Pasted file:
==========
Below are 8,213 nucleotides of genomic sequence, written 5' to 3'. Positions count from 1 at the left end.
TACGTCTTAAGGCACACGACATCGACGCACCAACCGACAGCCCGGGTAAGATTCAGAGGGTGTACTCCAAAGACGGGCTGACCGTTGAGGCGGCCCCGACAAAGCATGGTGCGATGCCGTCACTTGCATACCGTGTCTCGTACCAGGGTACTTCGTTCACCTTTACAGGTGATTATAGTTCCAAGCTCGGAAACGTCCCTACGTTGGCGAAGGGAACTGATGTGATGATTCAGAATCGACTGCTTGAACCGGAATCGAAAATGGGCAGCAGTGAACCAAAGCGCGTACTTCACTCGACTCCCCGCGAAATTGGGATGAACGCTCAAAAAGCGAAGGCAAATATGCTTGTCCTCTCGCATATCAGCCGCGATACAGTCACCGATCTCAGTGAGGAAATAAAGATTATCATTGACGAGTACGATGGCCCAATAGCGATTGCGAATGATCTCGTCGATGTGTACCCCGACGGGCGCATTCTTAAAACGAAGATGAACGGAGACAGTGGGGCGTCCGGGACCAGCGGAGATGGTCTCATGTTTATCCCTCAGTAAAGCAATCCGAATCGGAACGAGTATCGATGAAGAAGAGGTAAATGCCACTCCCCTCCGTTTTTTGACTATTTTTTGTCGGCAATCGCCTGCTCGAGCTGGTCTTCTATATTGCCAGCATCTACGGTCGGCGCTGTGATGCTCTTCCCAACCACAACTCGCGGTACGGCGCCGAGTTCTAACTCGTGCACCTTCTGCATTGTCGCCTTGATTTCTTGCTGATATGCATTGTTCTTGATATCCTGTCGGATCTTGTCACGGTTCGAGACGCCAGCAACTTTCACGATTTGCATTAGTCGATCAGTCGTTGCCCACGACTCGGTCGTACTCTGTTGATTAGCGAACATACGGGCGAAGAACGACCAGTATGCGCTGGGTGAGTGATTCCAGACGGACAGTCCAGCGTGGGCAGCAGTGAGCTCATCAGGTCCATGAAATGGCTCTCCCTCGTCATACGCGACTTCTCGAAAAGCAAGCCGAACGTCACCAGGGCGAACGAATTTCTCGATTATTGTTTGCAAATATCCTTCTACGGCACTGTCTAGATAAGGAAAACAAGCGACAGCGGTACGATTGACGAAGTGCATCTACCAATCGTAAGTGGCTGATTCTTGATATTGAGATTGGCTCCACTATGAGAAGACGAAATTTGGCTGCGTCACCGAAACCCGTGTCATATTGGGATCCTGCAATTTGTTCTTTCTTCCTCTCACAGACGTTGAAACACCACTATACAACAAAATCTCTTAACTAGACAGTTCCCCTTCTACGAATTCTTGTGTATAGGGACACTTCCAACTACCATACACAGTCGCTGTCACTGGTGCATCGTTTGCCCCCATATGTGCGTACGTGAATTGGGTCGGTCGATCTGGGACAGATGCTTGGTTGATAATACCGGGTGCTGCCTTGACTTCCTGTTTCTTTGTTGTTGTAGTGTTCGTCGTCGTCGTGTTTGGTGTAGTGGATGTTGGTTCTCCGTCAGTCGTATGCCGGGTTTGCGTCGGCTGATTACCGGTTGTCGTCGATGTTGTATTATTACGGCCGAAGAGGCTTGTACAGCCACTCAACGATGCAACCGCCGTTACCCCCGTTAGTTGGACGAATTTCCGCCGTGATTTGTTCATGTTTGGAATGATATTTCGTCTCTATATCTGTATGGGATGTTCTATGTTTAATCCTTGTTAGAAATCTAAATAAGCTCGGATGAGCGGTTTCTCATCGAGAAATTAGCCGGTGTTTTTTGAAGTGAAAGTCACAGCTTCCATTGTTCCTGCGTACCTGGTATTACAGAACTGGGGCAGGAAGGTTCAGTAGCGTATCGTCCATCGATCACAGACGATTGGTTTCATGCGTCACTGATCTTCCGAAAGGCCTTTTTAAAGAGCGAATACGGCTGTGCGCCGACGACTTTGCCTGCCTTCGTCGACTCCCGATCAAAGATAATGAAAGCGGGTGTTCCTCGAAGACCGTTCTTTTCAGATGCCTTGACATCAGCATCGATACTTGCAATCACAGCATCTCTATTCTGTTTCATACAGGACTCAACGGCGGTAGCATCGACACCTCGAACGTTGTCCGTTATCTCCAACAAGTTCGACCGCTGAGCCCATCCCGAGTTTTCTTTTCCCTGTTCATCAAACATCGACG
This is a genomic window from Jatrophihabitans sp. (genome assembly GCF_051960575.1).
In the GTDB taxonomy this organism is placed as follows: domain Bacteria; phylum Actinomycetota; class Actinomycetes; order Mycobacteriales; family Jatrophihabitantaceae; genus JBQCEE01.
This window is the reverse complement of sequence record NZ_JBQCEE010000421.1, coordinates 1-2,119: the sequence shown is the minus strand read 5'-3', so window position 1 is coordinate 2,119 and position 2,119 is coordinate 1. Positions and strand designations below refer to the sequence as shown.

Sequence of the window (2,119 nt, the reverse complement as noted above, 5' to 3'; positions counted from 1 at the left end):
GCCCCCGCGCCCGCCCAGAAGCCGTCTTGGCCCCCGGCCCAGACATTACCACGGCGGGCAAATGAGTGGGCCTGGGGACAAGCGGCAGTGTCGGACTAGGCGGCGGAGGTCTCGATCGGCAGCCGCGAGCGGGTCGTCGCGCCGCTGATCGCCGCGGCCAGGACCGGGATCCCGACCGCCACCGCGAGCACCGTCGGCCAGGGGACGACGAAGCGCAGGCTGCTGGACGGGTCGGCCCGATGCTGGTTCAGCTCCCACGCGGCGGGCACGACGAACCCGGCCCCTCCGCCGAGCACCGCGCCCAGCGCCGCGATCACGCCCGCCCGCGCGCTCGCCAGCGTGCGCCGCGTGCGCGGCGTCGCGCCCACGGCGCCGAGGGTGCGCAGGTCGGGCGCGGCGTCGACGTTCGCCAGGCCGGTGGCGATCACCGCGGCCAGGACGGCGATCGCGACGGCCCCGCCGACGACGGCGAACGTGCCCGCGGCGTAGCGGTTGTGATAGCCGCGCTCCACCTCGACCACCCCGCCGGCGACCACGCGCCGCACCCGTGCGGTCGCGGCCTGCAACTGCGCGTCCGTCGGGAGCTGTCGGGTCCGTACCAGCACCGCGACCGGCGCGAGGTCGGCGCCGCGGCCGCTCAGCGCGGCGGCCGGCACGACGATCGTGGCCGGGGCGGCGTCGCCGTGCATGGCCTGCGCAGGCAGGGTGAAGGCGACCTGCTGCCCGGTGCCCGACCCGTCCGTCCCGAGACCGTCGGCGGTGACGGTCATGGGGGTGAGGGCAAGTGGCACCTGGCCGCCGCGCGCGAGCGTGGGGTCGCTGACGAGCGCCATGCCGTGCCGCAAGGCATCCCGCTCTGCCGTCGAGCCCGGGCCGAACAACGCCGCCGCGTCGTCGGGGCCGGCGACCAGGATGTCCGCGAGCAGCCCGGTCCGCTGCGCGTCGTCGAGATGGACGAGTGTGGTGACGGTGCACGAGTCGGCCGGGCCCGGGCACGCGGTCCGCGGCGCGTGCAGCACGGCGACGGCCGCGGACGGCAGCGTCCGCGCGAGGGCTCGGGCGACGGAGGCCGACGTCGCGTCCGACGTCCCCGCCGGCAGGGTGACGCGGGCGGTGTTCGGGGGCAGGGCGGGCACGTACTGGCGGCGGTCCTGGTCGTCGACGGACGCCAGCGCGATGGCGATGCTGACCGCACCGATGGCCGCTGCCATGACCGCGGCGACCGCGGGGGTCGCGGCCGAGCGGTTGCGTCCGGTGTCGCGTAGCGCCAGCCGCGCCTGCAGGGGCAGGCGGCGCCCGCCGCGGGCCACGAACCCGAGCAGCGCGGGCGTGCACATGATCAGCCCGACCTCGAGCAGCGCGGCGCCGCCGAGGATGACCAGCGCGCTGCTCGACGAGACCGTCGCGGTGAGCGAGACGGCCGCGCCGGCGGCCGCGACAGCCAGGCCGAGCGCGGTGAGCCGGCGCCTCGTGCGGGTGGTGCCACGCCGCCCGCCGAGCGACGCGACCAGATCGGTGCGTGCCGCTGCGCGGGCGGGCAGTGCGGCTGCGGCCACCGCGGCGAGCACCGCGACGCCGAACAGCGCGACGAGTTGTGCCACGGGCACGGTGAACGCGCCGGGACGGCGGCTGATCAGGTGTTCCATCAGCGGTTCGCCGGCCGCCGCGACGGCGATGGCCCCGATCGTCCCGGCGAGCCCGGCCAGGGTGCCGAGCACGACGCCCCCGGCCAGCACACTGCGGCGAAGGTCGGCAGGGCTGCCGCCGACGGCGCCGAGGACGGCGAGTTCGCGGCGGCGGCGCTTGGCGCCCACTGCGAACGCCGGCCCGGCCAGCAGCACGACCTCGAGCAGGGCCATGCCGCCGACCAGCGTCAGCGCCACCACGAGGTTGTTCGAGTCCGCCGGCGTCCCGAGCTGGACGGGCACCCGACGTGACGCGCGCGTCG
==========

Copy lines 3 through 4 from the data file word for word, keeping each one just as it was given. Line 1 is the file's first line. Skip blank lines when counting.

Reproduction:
This is a genomic window from Jatrophihabitans sp. (genome assembly GCF_051960575.1).
In the GTDB taxonomy this organism is placed as follows: domain Bacteria; phylum Actinomycetota; class Actinomycetes; order Mycobacteriales; family Jatrophihabitantaceae; genus JBQCEE01.